The Appeal System
Because people sometimes disagree on tax matters, the IRS has an appeal system. Most differences can be settled within this system without going to court.
Appeal Within the IRS
The tax decision reached by the examiner may be appealed to a local appeals office, which is separate and independent of the IRS office that conducted the examination. An appeals office is the only level of appeal within the IRS. Conferences with appeals office personnel may be conducted in person, through correspondence, or by telephone with the taxpayer or its authorized representative. Only attorneys, certified public accountants or enrolled agents are allowed to represent a taxpayer before Appeals. An unenrolled preparer may be a witness at the conference, but not a representative.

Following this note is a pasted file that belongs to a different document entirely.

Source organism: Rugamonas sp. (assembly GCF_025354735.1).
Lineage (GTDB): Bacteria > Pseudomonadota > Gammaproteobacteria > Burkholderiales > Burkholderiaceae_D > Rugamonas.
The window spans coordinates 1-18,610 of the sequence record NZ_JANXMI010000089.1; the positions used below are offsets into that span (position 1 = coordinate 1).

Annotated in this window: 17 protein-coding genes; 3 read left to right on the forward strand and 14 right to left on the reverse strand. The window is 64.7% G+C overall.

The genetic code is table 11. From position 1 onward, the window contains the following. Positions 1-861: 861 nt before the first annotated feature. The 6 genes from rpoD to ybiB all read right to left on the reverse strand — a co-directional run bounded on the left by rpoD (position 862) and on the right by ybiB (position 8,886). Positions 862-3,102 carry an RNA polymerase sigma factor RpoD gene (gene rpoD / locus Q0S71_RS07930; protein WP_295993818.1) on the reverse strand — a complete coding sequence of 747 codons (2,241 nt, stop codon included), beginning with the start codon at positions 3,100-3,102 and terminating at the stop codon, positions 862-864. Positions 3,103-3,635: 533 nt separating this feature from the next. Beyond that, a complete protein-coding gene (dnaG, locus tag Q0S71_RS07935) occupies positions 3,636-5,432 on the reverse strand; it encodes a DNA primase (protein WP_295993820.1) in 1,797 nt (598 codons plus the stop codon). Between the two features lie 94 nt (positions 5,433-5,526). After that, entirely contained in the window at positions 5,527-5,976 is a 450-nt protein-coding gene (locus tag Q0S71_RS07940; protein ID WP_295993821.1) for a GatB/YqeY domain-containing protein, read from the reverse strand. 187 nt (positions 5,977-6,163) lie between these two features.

Appeal to Courts
In addition to administrative remedies, an organization may use certain judicial remedies. If statutory prerequisites are met, an organization may file suit in a United States District Court or the United States Claims Court for a refund of taxes paid, or in the United States Tax Court for a re-determination of any tax deficiencies. An exempt organization may also file suit for a declaratory judgment in certain situations.
- Publication 892, How to Appeal an IRS Decision on Tax Exempt Status
- Publication 556, Examination of Returns, Appeal Rights, and Claims for Refund
- Publication 3498, The Examination Process
- Fast track settlement procedures: Procedures for expediting examination case resolution.
Return to Charity and Nonprofit Audits main page.